Warranties, Personal and rental property insurance, et al

What do you do if you're a member of the Sandwich Generation and you've moved to a new area to help an aging parent? Or what if your elderly parent, who doesn't live near you, needs to find a repair person, doctor, or other service provider?

I've wrestled with both of these problems and have three recommendations to help you:

  1. Ask people. If I'm the one who moved into a new area, I ask everyone I can, even total strangers. In this last move, we found a new hair stylist from a lady at church, a doctor from my landlord, and a dentist from my doctor. If it's my elderly parent's area I'm researching, I make sure I always have a list of their friends, neighbors, and pastor, giving me a pool of people to call for recommendations.
  2. The Better Business Bureau is one of my favorite resource sites for researching businesses. They don't always have a business listed but I consider that a good sign. Not great, but not bad either, since apparently no one has made any major complaints.
  3. After hearing great feedback and, of course, checking the Better Business Bureau, I have added as a great resource to my "Sandwich Generation Toolbox." Since I live in a small city, about 45 miles from the main area they cover, I haven't had as much success as I would living in a larger metropolitan area. Even so, it's proven itself useful several times and I will definitely be renewing my membership. This great service helped me research heater and air conditioner repair companies, a good locksmith, doctors, and more. I've gleaned information from them and added information to them and I definitely recommend

Well, there you have it. My three favorite ways to help my Sandwich Generation family by finding reliable and reputable assistance even though in an unfamiliar area.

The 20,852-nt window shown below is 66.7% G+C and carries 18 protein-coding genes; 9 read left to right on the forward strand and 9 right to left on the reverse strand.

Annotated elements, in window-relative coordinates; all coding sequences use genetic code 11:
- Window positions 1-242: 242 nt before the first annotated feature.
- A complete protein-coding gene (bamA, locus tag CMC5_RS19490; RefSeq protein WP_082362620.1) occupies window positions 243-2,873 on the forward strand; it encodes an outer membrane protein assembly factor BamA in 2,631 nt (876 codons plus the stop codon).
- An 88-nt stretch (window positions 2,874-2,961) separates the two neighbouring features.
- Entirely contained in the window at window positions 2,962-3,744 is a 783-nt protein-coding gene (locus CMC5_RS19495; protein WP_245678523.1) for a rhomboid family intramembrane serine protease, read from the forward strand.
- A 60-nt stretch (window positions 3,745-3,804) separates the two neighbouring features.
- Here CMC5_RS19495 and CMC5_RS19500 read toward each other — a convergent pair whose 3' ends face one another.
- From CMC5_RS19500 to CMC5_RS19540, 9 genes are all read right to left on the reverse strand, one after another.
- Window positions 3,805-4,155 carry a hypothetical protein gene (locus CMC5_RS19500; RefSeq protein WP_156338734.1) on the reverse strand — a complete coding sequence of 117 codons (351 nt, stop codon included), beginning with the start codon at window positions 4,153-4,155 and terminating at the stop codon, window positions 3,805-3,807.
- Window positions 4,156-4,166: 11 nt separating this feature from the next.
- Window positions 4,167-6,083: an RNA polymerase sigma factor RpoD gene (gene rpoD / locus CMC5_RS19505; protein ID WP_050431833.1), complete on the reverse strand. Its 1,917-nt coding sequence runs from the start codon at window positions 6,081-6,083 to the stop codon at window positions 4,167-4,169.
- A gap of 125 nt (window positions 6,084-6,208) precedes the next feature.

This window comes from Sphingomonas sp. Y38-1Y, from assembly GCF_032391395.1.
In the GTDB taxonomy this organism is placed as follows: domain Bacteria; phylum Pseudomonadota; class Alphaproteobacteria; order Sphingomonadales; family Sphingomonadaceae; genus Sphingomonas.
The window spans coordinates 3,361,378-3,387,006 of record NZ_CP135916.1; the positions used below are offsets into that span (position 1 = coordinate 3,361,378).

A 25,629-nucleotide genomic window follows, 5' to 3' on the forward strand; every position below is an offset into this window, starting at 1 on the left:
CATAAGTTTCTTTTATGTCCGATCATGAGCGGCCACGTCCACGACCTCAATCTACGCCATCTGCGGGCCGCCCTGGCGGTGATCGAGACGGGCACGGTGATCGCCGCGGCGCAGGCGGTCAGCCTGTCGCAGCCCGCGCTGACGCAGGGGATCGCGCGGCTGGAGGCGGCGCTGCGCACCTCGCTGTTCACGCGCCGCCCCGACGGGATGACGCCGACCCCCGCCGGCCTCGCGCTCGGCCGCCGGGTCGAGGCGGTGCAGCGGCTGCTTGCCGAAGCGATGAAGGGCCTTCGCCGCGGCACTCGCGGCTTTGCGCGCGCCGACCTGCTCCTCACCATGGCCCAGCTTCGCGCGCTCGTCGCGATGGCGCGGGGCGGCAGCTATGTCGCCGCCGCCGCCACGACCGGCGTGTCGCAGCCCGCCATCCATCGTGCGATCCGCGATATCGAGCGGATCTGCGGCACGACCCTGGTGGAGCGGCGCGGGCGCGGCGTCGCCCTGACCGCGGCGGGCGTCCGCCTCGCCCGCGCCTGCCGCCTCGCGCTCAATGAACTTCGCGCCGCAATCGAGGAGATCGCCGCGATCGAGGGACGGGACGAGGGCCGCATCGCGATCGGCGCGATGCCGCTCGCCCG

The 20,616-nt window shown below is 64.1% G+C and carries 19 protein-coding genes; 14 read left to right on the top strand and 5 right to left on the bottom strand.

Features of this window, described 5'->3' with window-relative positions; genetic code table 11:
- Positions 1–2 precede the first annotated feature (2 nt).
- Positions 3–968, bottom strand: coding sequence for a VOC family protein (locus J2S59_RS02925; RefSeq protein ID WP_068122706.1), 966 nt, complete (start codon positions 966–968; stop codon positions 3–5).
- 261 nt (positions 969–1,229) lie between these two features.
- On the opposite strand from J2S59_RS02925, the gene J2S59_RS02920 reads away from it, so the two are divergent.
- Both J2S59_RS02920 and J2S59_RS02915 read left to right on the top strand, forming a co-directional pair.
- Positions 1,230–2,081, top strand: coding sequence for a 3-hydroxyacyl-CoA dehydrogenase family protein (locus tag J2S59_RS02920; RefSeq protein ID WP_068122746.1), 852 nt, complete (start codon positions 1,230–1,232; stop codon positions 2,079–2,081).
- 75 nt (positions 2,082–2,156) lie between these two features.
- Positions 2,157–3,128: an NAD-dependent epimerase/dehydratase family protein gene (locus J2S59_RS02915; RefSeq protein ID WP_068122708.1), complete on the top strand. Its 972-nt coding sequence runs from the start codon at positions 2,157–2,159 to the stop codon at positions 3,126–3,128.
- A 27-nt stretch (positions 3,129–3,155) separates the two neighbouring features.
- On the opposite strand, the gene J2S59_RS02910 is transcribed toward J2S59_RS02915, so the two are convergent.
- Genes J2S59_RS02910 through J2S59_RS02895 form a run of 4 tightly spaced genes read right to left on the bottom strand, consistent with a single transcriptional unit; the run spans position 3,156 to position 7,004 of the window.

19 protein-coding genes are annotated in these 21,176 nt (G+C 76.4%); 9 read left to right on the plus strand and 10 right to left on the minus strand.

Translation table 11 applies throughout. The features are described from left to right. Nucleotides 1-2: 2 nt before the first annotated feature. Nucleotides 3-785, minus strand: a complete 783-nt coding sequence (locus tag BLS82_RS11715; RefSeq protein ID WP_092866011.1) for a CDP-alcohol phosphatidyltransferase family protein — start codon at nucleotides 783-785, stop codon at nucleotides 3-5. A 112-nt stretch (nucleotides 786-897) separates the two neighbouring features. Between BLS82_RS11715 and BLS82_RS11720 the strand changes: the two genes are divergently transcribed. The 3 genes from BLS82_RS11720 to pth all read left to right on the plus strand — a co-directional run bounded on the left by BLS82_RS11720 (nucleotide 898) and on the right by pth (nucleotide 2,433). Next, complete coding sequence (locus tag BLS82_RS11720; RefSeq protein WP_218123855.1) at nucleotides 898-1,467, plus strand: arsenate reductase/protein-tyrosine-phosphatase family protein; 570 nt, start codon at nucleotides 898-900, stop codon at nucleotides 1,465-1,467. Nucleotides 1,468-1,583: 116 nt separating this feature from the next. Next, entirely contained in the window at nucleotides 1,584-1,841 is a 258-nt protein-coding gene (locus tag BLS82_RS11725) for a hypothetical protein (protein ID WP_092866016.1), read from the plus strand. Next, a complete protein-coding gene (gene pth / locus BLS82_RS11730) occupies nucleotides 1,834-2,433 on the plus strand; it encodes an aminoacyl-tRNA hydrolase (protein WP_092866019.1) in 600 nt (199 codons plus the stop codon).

P.S. If you have to move an elderly family member, I would recommend that you read the guest post by Katie Hustead at SandwichINK, The Sandwich Generation Issues of Moving Mom and Dad: Senior Moving Services Assistance, along with the comments. There, you'll find more useful information specific to researching senior moving services for that situation.

My senior mom and I are finally getting settled after moving two states over. It's definitely been a challenge but Kentucky is beautiful, our new neighbors are great, and I'm finally starting to get through some of my piles. I have even survived my first experience watching "Bambi" cross the road! For a city girl, that was a major shock and you can bet I'm watching extra carefully as I drive. 🙂

Country house buyers and renters should prepare to share the road with deer

I've set up my new health, auto, and rental property insurance. Did you know they probably all have to be changed if you move to another state, even if you stay with the same company! That was definitely a time-consuming shock to the system. And when you are taking care of aging parents' affairs, Medicare health insurance for seniors has its own requirements and needs! It's definitely vital to plan on some serious time spent working on all these projects when you move!

My senior mom handled the move like a trooper though even she admits it was a bit exhausting during the process. I was able to do all the house hunting and apartment hunting myself before we moved which saved her quite a bit of stress and strain. In addition, it really helped that we were able to move directly from one rental home to another without having to live in temporary housing for a month or so as many people do when they relocate. While that's often a necessity, if you can avoid it with aging parents it will usually make a smoother transition for each of you.

How about you? Have you had to live in temporary housing with a senior parent? How did they do? How did you do? 🙂